The ongoing – and growing – exploitation of incarcerated people and their families has been a central theme in our work at the Prison Policy Initiative. In our new report, attorney Stephen Raher explores another overlooked but central part of prison life: the commissary. The fairness of prison commissaries is an essential bread-and-butter issue for incarcerated people, who have only the store’s limited options to choose from when the prison fails to provide them with what they need.
In his report, The Company Store: A Deeper Look at Prison Commissaries, Raher analyzes commissary sales data from three states to address questions like:
- What do people spend the most money on in prison commissaries?
- How “fair” are prices, compared to “free-world” prices and relative to prison wages?
- How does the emerging digital market compare to traditional commissary sales, like food and toiletries?
The three states sampled – Illinois, Massachusetts, and Washington – were the few from which we could easily obtain detailed statewide commissary sales data. Fortunately, this sample includes examples of both state-run and privately operated commissary systems, as well as a range of prison population sizes. While we would warn against generalizing broadly based on this small sample, the report highlights a number of issues that merit further study and serious consideration by policymakers.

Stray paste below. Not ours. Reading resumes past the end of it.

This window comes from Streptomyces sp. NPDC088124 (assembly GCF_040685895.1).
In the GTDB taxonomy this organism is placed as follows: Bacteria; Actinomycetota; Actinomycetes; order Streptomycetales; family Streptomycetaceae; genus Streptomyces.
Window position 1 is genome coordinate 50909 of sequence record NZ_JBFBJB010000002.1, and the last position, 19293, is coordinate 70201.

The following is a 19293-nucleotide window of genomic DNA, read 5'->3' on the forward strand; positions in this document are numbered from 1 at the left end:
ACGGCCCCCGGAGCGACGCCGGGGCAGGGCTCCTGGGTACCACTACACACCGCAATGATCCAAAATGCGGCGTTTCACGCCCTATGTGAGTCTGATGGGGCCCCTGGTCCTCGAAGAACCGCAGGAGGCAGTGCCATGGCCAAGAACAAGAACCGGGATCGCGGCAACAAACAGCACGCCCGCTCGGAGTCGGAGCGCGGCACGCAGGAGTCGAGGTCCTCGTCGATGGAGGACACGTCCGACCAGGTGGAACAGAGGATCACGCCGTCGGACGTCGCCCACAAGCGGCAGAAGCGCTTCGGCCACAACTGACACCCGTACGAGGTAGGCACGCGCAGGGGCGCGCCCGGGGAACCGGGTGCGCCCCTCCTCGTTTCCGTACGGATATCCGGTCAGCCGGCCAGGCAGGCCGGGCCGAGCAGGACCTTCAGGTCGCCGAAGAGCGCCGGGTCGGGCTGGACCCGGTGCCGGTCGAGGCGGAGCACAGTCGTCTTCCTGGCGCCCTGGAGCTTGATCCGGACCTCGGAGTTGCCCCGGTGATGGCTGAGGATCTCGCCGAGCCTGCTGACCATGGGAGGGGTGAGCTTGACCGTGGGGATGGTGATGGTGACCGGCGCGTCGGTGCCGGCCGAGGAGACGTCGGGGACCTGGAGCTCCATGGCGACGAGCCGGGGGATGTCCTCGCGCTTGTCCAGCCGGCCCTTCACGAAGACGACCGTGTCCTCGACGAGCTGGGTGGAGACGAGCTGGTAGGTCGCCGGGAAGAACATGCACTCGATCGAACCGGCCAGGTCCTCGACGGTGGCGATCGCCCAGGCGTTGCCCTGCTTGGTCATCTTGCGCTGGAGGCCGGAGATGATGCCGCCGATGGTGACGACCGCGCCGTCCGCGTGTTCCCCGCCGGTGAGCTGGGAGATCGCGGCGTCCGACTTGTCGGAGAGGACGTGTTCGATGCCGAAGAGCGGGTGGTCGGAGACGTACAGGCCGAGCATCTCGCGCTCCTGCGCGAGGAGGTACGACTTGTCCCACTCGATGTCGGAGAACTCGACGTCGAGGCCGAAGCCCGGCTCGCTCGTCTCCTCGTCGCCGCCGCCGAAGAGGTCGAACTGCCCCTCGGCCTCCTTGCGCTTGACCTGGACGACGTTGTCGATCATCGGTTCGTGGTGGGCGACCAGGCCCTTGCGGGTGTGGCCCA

The purpose and fairness of prison commissary systems come into question in light of the report’s findings:
- Incarcerated people spent an average of $947 per person annually through commissaries – well over the typical amount they can earn at a prison job. In these three states, an incarcerated worker holding a job supporting the prison, such as food service or custodial work, would usually earn $180 to $660 per year.
- Incarcerated people buy most items to meet basic needs, like food, hygiene, and over-the-counter medicines, rather than “luxuries.” 75% of the average person’s annual commissary spending in the three sampled states was used to purchase food and beverages, indicating a widespread need to supplement the food provided by the prisons.
The findings also point to the incentives of the prison retail market for private commissary vendors:
- While private vendors generally charge prices comparable to those found in outside prisons, monopoly contracts and the ability to transfer goods straight from the warehouse to the customer mean vendors’ operating costs are often lower than in the “free world.” Yet their prices do not always reflect these advantages.
- The most obvious price-gouging is found in new digital services marketed to prisons, such as email and music streaming. Prison and jail telecommunications providers are aggressively pushing these new products and services, where they can charge prices far higher than similar businesses do outside of the prison setting.